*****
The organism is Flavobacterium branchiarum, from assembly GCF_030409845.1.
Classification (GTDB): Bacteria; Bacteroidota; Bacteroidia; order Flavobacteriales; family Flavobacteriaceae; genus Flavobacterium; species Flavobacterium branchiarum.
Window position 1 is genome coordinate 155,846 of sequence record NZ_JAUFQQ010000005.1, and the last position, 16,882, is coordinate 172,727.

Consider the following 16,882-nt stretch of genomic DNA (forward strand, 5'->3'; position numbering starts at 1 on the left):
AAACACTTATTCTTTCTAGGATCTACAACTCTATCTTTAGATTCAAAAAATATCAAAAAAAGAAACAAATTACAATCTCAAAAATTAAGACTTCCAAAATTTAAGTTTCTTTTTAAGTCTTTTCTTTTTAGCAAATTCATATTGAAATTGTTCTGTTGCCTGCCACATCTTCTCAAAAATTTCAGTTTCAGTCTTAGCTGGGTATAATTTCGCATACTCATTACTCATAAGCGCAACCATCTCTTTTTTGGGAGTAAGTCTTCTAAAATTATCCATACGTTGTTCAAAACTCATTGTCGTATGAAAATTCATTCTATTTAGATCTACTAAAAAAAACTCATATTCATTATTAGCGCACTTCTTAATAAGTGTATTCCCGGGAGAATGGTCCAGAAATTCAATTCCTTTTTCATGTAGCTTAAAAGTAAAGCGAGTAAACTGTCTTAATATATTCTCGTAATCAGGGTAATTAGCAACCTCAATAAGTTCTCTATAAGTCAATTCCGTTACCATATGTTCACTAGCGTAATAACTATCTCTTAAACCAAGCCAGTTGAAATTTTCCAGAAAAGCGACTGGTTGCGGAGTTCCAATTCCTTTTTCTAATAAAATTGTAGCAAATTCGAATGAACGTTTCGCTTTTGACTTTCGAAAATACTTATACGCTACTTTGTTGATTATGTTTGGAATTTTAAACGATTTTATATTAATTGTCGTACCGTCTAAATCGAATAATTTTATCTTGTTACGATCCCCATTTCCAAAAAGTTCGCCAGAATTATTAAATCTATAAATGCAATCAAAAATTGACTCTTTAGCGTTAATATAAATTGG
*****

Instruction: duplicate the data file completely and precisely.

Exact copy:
The organism is Flavobacterium branchiarum, from assembly GCF_030409845.1.
Classification (GTDB): Bacteria; Bacteroidota; Bacteroidia; order Flavobacteriales; family Flavobacteriaceae; genus Flavobacterium; species Flavobacterium branchiarum.
Window position 1 is genome coordinate 155,846 of sequence record NZ_JAUFQQ010000005.1, and the last position, 16,882, is coordinate 172,727.

Consider the following 16,882-nt stretch of genomic DNA (forward strand, 5'->3'; position numbering starts at 1 on the left):
AAACACTTATTCTTTCTAGGATCTACAACTCTATCTTTAGATTCAAAAAATATCAAAAAAAGAAACAAATTACAATCTCAAAAATTAAGACTTCCAAAATTTAAGTTTCTTTTTAAGTCTTTTCTTTTTAGCAAATTCATATTGAAATTGTTCTGTTGCCTGCCACATCTTCTCAAAAATTTCAGTTTCAGTCTTAGCTGGGTATAATTTCGCATACTCATTACTCATAAGCGCAACCATCTCTTTTTTGGGAGTAAGTCTTCTAAAATTATCCATACGTTGTTCAAAACTCATTGTCGTATGAAAATTCATTCTATTTAGATCTACTAAAAAAAACTCATATTCATTATTAGCGCACTTCTTAATAAGTGTATTCCCGGGAGAATGGTCCAGAAATTCAATTCCTTTTTCATGTAGCTTAAAAGTAAAGCGAGTAAACTGTCTTAATATATTCTCGTAATCAGGGTAATTAGCAACCTCAATAAGTTCTCTATAAGTCAATTCCGTTACCATATGTTCACTAGCGTAATAACTATCTCTTAAACCAAGCCAGTTGAAATTTTCCAGAAAAGCGACTGGTTGCGGAGTTCCAATTCCTTTTTCTAATAAAATTGTAGCAAATTCGAATGAACGTTTCGCTTTTGACTTTCGAAAATACTTATACGCTACTTTGTTGATTATGTTTGGAATTTTAAACGATTTTATATTAATTGTCGTACCGTCTAAATCGAATAATTTTATCTTGTTACGATCCCCATTTCCAAAAAGTTCGCCAGAATTATTAAATCTATAAATGCAATCAAAAATTGACTCTTTAGCGTTAATATAAATTGG